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Monday, April 30, 2012

José Rodriguez's Defense of CIA Torture Sounds Better in the Original German

With apologies to the late, great Molly Ivins, Jose´ Rodriguez’s defense of torture on on “60 Minutes” Sunday night sounds better in the original German.

Ivins, a legendary Texas journalistic crusader, once said the same about long ago Republican candidate Pat Buchanan's defense of right-wing "culture wars" against liberals.

But back to Rodriguez: Imagine a blonde-haired blue-eyed Nazi German general explaining in an interview -- regretfully, of course -- they had to use “enhanced interrogation techniques” on the Polish resistance.

“Zeh ver tretening us, killing German soldiers. Vat ver vee to do?”

Of course, there’s no “moral equivalency” between Polish guerrillas and al Qaeda's religious thugs. But declining to torture among other things, is what makes us different from Nazis.

Watch “60 Minutes” yourself. Make up your own mind.

But also note that one thing that’s constant in police states is the mentality of the generals and colonels who make the torture system run.

Here’s a take on Rodriguez from someone who watched him close-up from inside the CIA. It’s not flattering.

Rodriguez could not be reached for comment Sunday night.

“I see we have another self-serving book, this time from Jose Rodriguez.
“José was D/NCS when I was working [on the 7th floor] and while he's a nice man, he's the poster child for the Peter Principle (rising to your own level of incompetence) - totally out of his league, and completely eclipsed while in that job by Steve Kappes [who was Deputy CIA Director at the time].   
“In an awkward series of events, José had been Kappes' replacement when Porter Goss ‘fired’ Kappes and [his deputy Michael] Sulick in November 2004. He had no business moving up that high, and we all suspected his promotion was because Goss wanted someone who would be a ‘lapdog’ and not cause problems, which is what he got with José -- the issue with the destroyed tapes notwithstanding.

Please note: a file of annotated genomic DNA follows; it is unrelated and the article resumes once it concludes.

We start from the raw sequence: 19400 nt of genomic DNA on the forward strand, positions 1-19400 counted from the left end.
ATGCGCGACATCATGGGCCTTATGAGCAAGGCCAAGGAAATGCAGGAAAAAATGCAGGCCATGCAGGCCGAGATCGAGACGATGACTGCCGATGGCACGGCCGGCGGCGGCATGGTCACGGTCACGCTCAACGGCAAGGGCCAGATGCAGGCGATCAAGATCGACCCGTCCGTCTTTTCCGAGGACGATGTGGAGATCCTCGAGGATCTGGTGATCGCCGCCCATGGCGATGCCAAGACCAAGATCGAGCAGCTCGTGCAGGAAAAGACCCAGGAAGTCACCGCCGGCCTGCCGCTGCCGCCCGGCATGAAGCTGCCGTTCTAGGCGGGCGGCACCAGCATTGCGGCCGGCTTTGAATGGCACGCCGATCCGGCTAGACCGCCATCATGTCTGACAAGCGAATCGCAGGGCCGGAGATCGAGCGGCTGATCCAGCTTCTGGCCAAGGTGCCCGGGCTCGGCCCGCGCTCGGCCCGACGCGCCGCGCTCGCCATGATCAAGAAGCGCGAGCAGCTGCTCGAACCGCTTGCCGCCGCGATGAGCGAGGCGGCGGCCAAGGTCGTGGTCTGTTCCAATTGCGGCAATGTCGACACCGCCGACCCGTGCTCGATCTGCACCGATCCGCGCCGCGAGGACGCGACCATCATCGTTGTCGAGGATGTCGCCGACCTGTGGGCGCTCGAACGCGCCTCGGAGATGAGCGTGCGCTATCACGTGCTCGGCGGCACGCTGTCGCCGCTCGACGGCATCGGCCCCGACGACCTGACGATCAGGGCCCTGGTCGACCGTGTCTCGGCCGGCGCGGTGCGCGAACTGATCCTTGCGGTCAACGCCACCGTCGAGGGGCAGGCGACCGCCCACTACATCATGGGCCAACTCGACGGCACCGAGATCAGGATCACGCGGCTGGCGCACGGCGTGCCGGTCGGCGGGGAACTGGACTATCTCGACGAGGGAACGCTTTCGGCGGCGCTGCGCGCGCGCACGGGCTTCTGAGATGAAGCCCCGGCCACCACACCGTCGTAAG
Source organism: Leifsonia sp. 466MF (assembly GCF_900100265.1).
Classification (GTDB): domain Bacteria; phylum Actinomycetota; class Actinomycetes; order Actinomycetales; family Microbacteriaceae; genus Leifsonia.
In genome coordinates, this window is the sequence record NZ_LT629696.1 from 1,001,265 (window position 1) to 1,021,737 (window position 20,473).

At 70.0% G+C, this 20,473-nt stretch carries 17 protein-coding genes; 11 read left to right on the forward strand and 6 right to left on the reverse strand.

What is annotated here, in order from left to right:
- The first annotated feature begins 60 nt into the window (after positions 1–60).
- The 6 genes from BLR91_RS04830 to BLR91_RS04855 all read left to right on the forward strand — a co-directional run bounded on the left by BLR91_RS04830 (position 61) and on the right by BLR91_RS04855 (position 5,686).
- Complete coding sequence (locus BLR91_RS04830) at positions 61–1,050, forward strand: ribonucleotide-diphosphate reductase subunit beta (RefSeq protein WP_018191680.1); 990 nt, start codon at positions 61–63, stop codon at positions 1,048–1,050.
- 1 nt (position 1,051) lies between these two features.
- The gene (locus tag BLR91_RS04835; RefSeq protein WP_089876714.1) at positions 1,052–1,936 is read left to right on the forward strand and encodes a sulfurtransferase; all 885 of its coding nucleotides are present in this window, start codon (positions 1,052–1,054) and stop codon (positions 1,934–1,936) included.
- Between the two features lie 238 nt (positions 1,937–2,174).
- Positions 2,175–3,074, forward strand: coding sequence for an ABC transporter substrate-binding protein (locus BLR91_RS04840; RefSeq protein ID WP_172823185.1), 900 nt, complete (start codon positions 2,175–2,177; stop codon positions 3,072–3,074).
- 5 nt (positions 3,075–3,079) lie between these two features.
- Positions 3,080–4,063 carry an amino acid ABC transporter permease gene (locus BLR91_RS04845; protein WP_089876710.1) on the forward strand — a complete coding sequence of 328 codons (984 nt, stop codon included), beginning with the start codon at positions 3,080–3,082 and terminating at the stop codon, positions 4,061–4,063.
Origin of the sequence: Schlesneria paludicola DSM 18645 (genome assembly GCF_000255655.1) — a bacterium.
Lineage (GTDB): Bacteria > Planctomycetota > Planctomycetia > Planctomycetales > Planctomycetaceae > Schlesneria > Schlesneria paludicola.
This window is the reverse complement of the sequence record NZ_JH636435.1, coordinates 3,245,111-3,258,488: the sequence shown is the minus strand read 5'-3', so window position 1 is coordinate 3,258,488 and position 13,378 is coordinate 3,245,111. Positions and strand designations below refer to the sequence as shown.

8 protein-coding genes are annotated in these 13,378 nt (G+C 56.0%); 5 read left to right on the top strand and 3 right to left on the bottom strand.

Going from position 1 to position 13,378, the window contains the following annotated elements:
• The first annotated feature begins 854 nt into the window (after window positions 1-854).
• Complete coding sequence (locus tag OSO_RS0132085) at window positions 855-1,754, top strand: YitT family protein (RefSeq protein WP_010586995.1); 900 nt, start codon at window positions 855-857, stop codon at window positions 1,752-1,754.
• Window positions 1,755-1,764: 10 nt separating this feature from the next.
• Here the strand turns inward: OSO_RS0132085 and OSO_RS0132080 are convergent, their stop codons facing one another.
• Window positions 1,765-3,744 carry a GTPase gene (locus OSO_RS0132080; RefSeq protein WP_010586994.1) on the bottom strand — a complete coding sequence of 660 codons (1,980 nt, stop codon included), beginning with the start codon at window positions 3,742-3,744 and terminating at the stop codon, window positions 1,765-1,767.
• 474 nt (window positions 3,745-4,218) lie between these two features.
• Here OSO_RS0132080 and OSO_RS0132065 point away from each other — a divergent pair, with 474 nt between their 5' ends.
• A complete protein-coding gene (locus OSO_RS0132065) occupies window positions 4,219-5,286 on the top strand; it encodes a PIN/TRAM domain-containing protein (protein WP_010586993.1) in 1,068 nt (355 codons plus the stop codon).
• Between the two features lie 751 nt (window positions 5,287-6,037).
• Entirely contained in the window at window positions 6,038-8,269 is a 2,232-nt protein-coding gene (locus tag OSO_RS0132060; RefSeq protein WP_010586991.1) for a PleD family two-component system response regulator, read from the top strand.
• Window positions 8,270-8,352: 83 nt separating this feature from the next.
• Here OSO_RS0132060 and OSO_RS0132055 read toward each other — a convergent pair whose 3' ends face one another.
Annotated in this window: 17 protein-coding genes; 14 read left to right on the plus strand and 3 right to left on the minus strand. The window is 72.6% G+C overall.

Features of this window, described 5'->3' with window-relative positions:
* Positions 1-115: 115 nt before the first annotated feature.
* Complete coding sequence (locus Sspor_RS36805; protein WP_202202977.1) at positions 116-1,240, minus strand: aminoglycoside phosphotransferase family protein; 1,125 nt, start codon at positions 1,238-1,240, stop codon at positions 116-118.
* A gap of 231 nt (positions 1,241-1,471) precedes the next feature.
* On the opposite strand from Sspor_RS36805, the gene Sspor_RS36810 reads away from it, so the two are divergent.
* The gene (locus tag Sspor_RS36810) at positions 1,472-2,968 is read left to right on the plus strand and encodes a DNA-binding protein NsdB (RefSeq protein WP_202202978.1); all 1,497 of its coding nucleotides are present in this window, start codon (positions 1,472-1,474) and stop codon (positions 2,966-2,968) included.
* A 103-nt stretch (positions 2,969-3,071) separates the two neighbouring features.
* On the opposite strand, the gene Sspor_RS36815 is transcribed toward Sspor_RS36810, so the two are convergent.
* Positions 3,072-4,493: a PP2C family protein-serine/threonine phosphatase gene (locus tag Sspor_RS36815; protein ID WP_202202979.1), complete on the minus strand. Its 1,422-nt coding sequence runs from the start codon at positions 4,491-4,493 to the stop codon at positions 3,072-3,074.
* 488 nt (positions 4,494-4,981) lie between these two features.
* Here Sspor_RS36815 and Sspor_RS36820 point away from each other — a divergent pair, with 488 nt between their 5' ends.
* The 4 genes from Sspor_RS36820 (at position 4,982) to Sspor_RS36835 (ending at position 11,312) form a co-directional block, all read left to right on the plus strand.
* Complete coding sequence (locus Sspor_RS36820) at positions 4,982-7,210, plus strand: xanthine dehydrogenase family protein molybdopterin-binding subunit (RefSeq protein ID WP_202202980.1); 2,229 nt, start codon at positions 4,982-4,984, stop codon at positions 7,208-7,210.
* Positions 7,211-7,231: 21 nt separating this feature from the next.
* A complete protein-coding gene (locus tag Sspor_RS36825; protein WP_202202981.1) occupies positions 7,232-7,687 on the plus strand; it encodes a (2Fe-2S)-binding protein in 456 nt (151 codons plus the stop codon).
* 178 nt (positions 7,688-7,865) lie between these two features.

“José rose from relative nothingness to D/NCS [Deputy Director of the National Clandestine Service] very quickly. Granted, he was head of CTC” -- Counterterrorism Center --  “at the time, but even that was somewhat suspect given that he had no CT background. 
“He was incredibly stiff as D/NCS - no real ideas on where to go, which wasn't all that surprising given his lack of senior experience.
“The one incident I recall was when he called a world-wide COS [CIA chiefs of station] conference. He brought back every COS from around the world to HQS in the spring of 2005 for a one-day meeting to discuss new ‘directions’ for NCS.  We heard all these proposals for operations, personnel, etc, and then found out at the end of the day from Jose himself that NOTHING was funded -- none of what he discussed was ever put into being, and we wasted probably about $1 million in travel costs for all 200+ of [them] to come back for this meeting ... 
“Like I said, he's a nice man, but he had no idea how to interact with Congress, other organizations within the community, or basically how to play the political game.  We all suspected that he was pulled up by Goss because Goss knew he was a lightweight and thus wouldn't stir the waters.  Steve [Kappes] was, for all purposes, D/NCS while Jose had the title. 
“Even with all of his ‘I was trying to protect our people’ line, there's a very healthy dose of self-preservation involved here. 
“The fact that he's now coming out with a book after he made such a big deal of remaining undercover during his tenure as D/NCS ... really lowers him in my view -- and I was no huge fan of his to begin with.”
And that's who drove the CIA into a ditch.